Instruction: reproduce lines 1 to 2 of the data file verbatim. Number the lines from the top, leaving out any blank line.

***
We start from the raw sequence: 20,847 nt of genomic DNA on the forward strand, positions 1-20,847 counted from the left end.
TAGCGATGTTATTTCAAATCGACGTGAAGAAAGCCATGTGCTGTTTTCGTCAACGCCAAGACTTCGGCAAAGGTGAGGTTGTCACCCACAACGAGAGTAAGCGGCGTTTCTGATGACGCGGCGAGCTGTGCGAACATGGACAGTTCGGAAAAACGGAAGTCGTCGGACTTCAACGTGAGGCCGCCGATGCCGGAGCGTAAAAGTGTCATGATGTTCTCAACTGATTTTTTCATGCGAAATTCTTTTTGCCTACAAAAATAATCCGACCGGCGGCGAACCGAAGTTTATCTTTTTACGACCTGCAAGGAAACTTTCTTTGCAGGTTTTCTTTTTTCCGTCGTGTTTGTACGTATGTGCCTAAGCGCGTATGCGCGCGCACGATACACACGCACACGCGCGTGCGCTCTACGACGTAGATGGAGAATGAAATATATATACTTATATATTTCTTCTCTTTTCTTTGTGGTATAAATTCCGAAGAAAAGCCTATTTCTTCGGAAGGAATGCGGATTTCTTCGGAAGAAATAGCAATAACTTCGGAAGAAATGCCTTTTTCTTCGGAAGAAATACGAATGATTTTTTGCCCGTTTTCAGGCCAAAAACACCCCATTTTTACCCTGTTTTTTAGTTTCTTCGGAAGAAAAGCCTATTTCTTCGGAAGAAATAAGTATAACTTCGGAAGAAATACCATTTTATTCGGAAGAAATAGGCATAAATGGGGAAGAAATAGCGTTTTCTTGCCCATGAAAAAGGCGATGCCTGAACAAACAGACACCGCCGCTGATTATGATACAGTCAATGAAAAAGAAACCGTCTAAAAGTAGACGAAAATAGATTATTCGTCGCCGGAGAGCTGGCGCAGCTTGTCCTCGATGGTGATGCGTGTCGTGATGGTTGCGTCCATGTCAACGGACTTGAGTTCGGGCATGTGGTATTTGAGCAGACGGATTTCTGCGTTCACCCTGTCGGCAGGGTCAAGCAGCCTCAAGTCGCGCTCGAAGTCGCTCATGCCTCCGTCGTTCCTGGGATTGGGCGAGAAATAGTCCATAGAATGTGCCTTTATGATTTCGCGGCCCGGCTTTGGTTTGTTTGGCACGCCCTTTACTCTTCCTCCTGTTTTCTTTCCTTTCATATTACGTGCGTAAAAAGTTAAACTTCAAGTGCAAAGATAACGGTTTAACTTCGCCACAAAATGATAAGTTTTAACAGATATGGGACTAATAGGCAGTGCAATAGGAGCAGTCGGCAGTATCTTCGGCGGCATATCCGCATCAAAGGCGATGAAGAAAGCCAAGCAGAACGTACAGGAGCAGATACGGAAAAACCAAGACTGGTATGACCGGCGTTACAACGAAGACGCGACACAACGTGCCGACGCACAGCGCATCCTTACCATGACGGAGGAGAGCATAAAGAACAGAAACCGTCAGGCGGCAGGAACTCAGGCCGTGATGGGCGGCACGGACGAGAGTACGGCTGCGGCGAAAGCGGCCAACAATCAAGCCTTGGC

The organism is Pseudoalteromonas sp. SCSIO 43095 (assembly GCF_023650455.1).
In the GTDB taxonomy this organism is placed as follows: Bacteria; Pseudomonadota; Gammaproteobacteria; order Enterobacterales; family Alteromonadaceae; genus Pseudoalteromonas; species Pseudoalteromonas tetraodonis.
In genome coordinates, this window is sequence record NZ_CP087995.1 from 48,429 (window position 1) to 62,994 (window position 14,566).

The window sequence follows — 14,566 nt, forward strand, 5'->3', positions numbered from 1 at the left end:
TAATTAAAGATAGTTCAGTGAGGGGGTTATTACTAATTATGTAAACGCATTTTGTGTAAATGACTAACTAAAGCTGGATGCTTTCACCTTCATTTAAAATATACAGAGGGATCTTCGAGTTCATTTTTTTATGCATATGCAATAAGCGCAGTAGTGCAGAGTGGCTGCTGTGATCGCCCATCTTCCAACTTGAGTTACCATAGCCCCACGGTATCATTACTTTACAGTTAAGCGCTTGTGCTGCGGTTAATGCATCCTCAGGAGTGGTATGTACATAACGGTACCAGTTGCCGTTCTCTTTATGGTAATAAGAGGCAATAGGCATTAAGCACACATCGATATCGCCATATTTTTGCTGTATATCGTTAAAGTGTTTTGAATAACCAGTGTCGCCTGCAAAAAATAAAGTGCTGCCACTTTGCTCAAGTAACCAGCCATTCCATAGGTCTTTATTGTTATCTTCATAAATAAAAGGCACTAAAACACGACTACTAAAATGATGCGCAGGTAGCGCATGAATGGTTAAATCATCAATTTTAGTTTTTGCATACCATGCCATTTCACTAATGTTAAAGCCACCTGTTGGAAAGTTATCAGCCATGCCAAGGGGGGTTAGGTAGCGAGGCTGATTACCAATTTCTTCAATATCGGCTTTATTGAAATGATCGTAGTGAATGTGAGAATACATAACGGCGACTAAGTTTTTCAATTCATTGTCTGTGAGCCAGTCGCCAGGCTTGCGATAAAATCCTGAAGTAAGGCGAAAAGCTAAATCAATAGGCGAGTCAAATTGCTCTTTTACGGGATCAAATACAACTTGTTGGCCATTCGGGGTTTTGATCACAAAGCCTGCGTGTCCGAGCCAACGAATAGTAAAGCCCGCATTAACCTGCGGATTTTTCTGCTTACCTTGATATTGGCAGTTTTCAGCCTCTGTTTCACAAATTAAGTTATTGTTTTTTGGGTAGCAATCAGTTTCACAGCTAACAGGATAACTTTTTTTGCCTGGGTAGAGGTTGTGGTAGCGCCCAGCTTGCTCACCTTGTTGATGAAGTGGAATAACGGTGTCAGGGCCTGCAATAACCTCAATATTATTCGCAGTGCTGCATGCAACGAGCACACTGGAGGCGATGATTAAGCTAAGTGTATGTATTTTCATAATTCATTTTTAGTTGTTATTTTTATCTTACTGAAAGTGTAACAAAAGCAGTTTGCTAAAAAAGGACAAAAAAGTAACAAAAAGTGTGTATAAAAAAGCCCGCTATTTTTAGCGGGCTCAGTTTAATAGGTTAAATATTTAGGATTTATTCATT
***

We start from the raw sequence: 20,847 nt of genomic DNA on the forward strand, positions 1-20,847 counted from the left end.
TAGCGATGTTATTTCAAATCGACGTGAAGAAAGCCATGTGCTGTTTTCGTCAACGCCAAGACTTCGGCAAAGGTGAGGTTGTCACCCACAACGAGAGTAAGCGGCGTTTCTGATGACGCGGCGAGCTGTGCGAACATGGACAGTTCGGAAAAACGGAAGTCGTCGGACTTCAACGTGAGGCCGCCGATGCCGGAGCGTAAAAGTGTCATGATGTTCTCAACTGATTTTTTCATGCGAAATTCTTTTTGCCTACAAAAATAATCCGACCGGCGGCGAACCGAAGTTTATCTTTTTACGACCTGCAAGGAAACTTTCTTTGCAGGTTTTCTTTTTTCCGTCGTGTTTGTACGTATGTGCCTAAGCGCGTATGCGCGCGCACGATACACACGCACACGCGCGTGCGCTCTACGACGTAGATGGAGAATGAAATATATATACTTATATATTTCTTCTCTTTTCTTTGTGGTATAAATTCCGAAGAAAAGCCTATTTCTTCGGAAGGAATGCGGATTTCTTCGGAAGAAATAGCAATAACTTCGGAAGAAATGCCTTTTTCTTCGGAAGAAATACGAATGATTTTTTGCCCGTTTTCAGGCCAAAAACACCCCATTTTTACCCTGTTTTTTAGTTTCTTCGGAAGAAAAGCCTATTTCTTCGGAAGAAATAAGTATAACTTCGGAAGAAATACCATTTTATTCGGAAGAAATAGGCATAAATGGGGAAGAAATAGCGTTTTCTTGCCCATGAAAAAGGCGATGCCTGAACAAACAGACACCGCCGCTGATTATGATACAGTCAATGAAAAAGAAACCGTCTAAAAGTAGACGAAAATAGATTATTCGTCGCCGGAGAGCTGGCGCAGCTTGTCCTCGATGGTGATGCGTGTCGTGATGGTTGCGTCCATGTCAACGGACTTGAGTTCGGGCATGTGGTATTTGAGCAGACGGATTTCTGCGTTCACCCTGTCGGCAGGGTCAAGCAGCCTCAAGTCGCGCTCGAAGTCGCTCATGCCTCCGTCGTTCCTGGGATTGGGCGAGAAATAGTCCATAGAATGTGCCTTTATGATTTCGCGGCCCGGCTTTGGTTTGTTTGGCACGCCCTTTACTCTTCCTCCTGTTTTCTTTCCTTTCATATTACGTGCGTAAAAAGTTAAACTTCAAGTGCAAAGATAACGGTTTAACTTCGCCACAAAATGATAAGTTTTAACAGATATGGGACTAATAGGCAGTGCAATAGGAGCAGTCGGCAGTATCTTCGGCGGCATATCCGCATCAAAGGCGATGAAGAAAGCCAAGCAGAACGTACAGGAGCAGATACGGAAAAACCAAGACTGGTATGACCGGCGTTACAACGAAGACGCGACACAACGTGCCGACGCACAGCGCATCCTTACCATGACGGAGGAGAGCATAAAGAACAGAAACCGTCAGGCGGCAGGAACTCAGGCCGTGATGGGCGGCACGGACGAGAGTACGGCTGCGGCGAAAGCGGCCAACAATCAAGCCTTGGC